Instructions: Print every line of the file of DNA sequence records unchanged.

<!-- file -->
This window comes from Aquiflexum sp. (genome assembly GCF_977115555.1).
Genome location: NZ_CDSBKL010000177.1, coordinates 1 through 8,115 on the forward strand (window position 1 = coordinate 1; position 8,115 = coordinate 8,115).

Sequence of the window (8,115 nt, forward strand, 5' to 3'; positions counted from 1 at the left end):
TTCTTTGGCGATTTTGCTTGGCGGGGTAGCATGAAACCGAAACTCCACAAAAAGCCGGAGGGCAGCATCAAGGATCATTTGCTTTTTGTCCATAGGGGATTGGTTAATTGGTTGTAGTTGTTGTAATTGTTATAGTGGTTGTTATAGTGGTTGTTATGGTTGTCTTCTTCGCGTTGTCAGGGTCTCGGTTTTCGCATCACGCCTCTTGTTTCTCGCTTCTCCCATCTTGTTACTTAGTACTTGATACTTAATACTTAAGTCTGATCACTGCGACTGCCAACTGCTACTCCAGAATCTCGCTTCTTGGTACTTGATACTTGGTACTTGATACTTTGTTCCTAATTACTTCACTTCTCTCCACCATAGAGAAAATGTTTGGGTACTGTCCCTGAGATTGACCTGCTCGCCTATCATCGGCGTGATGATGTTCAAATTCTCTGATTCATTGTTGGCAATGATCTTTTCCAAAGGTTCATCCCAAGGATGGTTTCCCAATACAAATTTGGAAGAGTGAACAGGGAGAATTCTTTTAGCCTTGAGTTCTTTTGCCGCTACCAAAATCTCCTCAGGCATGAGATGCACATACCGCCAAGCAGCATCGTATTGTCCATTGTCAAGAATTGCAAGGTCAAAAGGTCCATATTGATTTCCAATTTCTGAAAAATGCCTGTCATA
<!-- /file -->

This window comes from Aquiflexum sp. (genome assembly GCF_977115555.1).
Genome location: NZ_CDSBKL010000177.1, coordinates 1 through 8,115 on the forward strand (window position 1 = coordinate 1; position 8,115 = coordinate 8,115).

Sequence of the window (8,115 nt, forward strand, 5' to 3'; positions counted from 1 at the left end):
TTCTTTGGCGATTTTGCTTGGCGGGGTAGCATGAAACCGAAACTCCACAAAAAGCCGGAGGGCAGCATCAAGGATCATTTGCTTTTTGTCCATAGGGGATTGGTTAATTGGTTGTAGTTGTTGTAATTGTTATAGTGGTTGTTATAGTGGTTGTTATGGTTGTCTTCTTCGCGTTGTCAGGGTCTCGGTTTTCGCATCACGCCTCTTGTTTCTCGCTTCTCCCATCTTGTTACTTAGTACTTGATACTTAATACTTAAGTCTGATCACTGCGACTGCCAACTGCTACTCCAGAATCTCGCTTCTTGGTACTTGATACTTGGTACTTGATACTTTGTTCCTAATTACTTCACTTCTCTCCACCATAGAGAAAATGTTTGGGTACTGTCCCTGAGATTGACCTGCTCGCCTATCATCGGCGTGATGATGTTCAAATTCTCTGATTCATTGTTGGCAATGATCTTTTCCAAAGGTTCATCCCAAGGATGGTTTCCCAATACAAATTTGGAAGAGTGAACAGGGAGAATTCTTTTAGCCTTGAGTTCTTTTGCCGCTACCAAAATCTCCTCAGGCATGAGATGCACATACCGCCAAGCAGCATCGTATTGTCCATTGTCAAGAATTGCAAGGTCAAAAGGTCCATATTGATTTCCAATTTCTGAAAAATGCCTGTCATA